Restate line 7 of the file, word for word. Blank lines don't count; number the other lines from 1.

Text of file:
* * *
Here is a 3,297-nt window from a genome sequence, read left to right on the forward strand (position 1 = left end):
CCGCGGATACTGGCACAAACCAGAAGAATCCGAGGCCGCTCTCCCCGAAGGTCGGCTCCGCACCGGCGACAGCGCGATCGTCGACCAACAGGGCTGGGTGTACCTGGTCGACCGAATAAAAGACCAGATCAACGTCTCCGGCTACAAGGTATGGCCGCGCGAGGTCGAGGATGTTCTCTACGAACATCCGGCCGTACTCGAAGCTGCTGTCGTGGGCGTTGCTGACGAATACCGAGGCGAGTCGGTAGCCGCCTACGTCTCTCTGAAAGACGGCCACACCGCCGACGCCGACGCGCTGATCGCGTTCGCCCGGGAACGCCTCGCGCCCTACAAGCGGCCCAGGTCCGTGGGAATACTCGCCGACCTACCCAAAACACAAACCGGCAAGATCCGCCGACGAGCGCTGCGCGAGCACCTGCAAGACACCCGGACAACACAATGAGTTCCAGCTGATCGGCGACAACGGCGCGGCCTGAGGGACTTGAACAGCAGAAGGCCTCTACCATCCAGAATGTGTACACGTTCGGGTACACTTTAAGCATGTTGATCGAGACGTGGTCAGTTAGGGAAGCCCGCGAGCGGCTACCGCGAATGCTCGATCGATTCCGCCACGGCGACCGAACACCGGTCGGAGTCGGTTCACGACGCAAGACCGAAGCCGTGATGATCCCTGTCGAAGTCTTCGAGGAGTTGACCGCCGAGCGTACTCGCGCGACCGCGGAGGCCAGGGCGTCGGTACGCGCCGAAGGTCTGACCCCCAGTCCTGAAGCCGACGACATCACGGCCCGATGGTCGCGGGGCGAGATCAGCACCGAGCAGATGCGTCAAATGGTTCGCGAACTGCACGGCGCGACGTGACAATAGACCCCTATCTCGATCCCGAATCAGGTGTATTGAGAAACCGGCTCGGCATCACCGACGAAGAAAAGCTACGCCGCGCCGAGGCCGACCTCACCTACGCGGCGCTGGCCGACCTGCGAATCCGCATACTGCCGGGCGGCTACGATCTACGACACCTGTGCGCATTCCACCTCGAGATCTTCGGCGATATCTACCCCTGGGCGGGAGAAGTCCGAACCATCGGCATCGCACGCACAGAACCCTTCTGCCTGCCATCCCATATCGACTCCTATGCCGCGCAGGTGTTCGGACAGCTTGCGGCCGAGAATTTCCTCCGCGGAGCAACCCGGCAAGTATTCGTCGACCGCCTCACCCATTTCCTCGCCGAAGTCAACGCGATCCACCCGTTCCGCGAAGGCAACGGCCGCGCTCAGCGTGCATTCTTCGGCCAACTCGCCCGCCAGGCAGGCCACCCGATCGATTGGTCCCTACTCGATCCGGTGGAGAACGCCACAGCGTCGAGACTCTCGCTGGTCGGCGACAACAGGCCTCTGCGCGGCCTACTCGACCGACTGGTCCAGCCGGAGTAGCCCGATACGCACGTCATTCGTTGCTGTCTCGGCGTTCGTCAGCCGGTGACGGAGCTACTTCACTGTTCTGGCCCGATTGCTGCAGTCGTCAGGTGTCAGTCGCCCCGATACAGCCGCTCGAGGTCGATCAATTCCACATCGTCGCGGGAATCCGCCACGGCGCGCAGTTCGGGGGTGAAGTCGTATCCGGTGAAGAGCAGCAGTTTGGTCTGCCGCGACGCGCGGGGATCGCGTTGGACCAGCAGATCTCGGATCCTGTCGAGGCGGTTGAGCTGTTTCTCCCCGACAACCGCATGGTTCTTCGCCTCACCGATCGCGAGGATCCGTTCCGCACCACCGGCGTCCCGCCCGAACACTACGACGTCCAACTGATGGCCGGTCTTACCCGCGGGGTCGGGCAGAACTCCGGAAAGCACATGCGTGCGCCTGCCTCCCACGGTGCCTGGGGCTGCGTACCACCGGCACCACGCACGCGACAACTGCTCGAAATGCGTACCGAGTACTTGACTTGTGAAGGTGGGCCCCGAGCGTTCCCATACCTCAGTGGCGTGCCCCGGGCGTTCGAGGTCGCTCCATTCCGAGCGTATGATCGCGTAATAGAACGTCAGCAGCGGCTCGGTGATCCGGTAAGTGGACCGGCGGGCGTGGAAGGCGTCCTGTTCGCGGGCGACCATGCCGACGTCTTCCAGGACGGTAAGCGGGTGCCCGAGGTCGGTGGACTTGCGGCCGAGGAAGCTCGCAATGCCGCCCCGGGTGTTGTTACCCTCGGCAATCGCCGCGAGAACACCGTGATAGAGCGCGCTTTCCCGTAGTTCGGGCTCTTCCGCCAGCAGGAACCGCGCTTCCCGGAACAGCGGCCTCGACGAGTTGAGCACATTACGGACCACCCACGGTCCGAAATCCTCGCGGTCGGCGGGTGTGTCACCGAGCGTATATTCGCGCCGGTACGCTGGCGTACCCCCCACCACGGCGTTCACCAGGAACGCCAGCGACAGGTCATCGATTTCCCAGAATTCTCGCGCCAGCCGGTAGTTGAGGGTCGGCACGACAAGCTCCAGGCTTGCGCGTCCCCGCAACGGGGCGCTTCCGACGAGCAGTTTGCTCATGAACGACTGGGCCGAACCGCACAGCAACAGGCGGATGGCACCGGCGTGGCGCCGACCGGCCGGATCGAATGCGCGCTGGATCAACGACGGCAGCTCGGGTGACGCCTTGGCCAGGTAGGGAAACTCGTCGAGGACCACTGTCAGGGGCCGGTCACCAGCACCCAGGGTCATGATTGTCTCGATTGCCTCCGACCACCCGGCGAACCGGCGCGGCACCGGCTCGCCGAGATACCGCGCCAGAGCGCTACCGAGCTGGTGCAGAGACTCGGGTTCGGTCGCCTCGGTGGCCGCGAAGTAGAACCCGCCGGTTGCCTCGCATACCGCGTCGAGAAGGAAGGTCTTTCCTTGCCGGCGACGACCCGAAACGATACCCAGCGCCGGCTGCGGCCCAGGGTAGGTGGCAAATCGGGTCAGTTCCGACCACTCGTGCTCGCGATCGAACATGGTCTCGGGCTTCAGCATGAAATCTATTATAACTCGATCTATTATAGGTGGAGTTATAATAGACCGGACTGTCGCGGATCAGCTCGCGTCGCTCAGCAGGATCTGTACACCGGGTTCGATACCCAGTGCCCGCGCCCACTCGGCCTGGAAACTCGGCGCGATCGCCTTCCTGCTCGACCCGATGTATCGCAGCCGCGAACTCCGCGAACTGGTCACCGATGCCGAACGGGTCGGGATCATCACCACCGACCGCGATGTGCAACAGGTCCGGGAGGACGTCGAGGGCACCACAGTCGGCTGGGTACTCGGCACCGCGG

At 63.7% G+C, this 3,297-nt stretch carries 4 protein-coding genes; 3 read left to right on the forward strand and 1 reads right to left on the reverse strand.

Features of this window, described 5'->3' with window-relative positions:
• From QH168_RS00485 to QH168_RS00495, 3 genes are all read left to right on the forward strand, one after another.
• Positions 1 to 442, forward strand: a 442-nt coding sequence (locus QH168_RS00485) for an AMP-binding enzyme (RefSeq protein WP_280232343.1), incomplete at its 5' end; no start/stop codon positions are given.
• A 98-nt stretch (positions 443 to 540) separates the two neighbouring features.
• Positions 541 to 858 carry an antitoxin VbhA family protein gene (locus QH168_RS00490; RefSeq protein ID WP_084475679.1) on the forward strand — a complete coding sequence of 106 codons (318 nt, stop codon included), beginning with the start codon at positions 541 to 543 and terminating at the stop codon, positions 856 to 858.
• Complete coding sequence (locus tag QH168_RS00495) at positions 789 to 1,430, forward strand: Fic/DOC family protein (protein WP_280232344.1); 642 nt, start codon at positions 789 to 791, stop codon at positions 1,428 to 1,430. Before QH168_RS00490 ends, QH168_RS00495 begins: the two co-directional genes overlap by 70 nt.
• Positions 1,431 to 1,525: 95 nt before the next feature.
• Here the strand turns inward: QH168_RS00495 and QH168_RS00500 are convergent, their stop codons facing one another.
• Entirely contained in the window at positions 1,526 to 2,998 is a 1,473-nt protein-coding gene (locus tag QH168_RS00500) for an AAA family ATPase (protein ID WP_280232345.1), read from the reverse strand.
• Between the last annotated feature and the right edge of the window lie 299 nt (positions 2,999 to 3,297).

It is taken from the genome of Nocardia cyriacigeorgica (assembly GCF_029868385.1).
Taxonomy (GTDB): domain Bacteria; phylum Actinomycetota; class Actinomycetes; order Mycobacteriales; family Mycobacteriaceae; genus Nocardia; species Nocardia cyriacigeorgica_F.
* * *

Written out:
• A 98-nt stretch (positions 443 to 540) separates the two neighbouring features.